February 28, 2024

Arch West, Who Helped Create Doritos Corn Chips, Is Dead at 97

Mr. West, who died on Sept. 20 at the age of 97, was a leader of the team at Frito-Lay that developed Doritos corn chips, a Southwestern-inspired alternative to the traditional salted potato or corn chip.

Though the company, Frito-Lay North America, declines to give Mr. West full credit for the chip — “as a company, there’s never one person to invent or is the father or mother of a given product,” said Aurora Gonzalez, a spokeswoman — others do.

“He widely gets the credit for Doritos,” Andrew F. Smith, the author of the Encyclopedia of Junk Food and Fast Food (Greenwood Publishing Group, 2006), said in an interview.

Today, Doritos are Frito-Lay’s second-best seller, after Lays Potato Chips, both nationally and around the world, with total sales of nearly $5 billion annually.

Mr. West died at a hospital near his home in Dallas, his daughter, Jana Hacker, said. By her account, her father got the idea for Doritos in the early 1960s when he was vice president of marketing for what was then the Frito Company. (It is now a division of PepsiCo.) The family, while on vacation in San Diego, stopped at “a little shack restaurant where these people were making a fried corn chip,” she said.

The chip’s tangy taste captured her father’s attention. Back in Dallas, after Frito merged with the H. W. Lay Company, he promoted the Doritos’ production, which began in 1964, using corn tortillas cut into triangles and seasoned with cheese and chili flavorings.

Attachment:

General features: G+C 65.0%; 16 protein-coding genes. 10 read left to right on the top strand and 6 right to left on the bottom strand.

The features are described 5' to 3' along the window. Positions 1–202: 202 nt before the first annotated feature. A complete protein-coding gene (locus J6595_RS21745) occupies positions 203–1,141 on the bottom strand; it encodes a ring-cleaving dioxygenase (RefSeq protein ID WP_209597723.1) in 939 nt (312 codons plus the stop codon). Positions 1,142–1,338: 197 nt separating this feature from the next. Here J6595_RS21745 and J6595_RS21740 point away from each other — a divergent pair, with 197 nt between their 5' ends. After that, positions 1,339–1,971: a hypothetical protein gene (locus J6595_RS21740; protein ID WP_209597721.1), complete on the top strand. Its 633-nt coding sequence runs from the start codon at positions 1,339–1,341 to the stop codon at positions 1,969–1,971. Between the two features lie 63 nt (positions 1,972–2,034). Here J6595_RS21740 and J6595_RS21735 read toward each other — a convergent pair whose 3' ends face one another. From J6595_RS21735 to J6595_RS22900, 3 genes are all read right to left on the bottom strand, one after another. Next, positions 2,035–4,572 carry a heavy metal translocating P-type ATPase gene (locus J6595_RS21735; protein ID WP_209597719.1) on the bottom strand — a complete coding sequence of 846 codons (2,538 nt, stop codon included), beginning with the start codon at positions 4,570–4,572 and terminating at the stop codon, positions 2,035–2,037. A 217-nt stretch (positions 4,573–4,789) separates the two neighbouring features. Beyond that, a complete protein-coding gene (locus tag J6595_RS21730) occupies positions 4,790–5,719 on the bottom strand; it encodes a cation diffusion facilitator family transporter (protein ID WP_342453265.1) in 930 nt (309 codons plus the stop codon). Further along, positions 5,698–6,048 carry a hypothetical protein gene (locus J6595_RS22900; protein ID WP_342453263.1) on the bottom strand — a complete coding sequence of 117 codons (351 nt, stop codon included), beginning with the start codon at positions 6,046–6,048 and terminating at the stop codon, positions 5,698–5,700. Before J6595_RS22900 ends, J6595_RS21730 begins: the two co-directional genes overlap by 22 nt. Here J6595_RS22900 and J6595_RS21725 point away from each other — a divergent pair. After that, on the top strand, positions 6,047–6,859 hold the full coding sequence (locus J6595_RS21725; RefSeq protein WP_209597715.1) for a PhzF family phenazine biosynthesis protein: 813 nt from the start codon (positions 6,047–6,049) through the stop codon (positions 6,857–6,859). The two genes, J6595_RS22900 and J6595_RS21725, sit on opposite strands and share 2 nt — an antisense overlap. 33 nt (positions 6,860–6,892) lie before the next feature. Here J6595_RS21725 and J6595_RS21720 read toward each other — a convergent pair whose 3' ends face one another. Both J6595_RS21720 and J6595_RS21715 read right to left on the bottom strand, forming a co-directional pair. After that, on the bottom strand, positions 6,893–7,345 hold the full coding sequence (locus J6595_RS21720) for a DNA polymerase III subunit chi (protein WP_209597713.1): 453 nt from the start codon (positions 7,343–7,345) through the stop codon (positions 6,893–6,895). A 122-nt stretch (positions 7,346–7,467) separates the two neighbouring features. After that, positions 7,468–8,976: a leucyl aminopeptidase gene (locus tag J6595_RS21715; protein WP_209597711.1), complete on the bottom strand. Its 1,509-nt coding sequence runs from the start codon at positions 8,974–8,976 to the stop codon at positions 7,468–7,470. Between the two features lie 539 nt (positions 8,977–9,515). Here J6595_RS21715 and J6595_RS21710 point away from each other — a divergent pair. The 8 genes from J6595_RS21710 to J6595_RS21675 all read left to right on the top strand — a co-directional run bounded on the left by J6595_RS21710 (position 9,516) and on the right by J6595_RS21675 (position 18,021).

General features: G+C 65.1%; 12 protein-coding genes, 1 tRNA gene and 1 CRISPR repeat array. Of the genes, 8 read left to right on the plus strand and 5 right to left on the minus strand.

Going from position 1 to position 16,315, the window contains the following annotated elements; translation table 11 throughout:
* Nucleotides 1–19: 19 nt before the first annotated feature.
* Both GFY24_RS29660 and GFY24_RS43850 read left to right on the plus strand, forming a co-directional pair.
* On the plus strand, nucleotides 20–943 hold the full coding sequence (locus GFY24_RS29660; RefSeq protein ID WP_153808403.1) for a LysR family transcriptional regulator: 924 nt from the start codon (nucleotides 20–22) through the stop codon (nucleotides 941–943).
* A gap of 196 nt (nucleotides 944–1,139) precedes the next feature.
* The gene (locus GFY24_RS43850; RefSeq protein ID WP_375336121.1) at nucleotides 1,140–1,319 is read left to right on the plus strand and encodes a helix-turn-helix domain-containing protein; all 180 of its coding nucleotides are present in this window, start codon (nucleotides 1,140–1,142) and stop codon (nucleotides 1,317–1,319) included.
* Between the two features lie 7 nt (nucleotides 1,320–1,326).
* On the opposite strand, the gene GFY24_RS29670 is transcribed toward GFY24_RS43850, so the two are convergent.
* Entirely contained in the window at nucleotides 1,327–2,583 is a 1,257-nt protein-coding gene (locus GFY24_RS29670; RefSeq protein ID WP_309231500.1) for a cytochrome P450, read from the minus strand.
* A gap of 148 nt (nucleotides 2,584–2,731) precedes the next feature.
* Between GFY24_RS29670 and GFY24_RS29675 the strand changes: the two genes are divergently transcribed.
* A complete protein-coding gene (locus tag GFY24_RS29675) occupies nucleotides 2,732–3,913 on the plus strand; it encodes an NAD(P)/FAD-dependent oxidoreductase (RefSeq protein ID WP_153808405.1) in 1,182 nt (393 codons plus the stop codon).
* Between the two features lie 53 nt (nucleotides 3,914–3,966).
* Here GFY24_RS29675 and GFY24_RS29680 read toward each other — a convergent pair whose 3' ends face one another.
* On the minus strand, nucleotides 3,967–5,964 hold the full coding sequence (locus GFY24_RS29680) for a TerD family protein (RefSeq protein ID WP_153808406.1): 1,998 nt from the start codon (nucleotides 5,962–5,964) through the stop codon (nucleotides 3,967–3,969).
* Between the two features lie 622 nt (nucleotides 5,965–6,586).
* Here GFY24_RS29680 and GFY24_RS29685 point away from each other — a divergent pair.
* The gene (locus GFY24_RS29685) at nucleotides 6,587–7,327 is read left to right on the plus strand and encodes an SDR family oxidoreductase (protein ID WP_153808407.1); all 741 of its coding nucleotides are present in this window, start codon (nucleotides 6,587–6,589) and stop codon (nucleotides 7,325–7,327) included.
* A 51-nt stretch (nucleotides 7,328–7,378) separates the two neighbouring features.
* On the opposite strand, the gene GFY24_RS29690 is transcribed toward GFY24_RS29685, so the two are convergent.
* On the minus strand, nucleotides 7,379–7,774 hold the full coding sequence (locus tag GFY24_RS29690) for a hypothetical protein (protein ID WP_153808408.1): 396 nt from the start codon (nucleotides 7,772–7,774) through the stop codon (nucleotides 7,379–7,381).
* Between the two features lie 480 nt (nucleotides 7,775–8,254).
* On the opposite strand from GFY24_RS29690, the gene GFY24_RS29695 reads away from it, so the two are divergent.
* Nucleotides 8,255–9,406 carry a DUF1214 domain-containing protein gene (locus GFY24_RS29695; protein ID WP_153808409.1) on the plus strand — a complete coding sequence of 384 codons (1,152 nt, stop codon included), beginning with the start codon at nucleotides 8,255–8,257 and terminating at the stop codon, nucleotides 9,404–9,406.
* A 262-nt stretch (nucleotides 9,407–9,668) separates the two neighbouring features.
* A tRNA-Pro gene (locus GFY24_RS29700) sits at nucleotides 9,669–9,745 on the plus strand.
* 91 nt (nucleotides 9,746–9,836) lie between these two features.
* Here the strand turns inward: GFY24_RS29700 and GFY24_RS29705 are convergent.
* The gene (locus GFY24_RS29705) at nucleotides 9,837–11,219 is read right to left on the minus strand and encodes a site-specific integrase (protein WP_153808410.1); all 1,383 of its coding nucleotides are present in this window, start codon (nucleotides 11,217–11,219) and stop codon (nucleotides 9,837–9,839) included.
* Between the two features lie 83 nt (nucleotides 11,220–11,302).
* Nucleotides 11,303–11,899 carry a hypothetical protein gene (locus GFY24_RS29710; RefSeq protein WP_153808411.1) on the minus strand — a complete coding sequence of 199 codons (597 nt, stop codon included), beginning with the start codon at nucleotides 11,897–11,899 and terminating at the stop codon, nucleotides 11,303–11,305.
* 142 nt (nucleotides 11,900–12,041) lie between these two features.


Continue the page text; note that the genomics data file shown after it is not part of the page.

“The ’50s were very boring and bland in terms of snack foods, so this was a taste sensation,” Mr. Smith said. “It came out at just the right time, when Mexican-American food was breaking out of the Southwest and increasingly becoming national cuisine.” In 1962, Glen W. Bell Jr. had opened in Downey, Calif., the first of what would become an international chain of Taco Bell restaurants.

The flavorings associated with Doritos “were Mexican-ish,” Mr. Smith said. “No one in Mexico would have consumed such a product, unless they were catering to American tourists.” Still, he added, “Doritos have been popular for almost half a century, so it’s been an incredible invention.”

Archibald Clark West was born in Indianapolis on Sept. 8, 1914, to James and Jessie West. After graduating from Franklin College, near Indianapolis, he served as a gunnery officer in the Navy during World War II. Before joining Frito in 1960, he had worked in advertising in New York.

Besides his daughter, Mr. West is survived by three sons, Jack, Richard and Greg; 12 grandchildren; and six great-grandchildren. His wife of 50 years, the former Charlotte Thomson, died last year.

When their ashes are buried together on Saturday, their daughter said, “We’re going to let everyone toss in a Dorito.”

Article source: http://feeds.nytimes.com/click.phdo?i=44740b34df188cc9edb7405840e4d1a7

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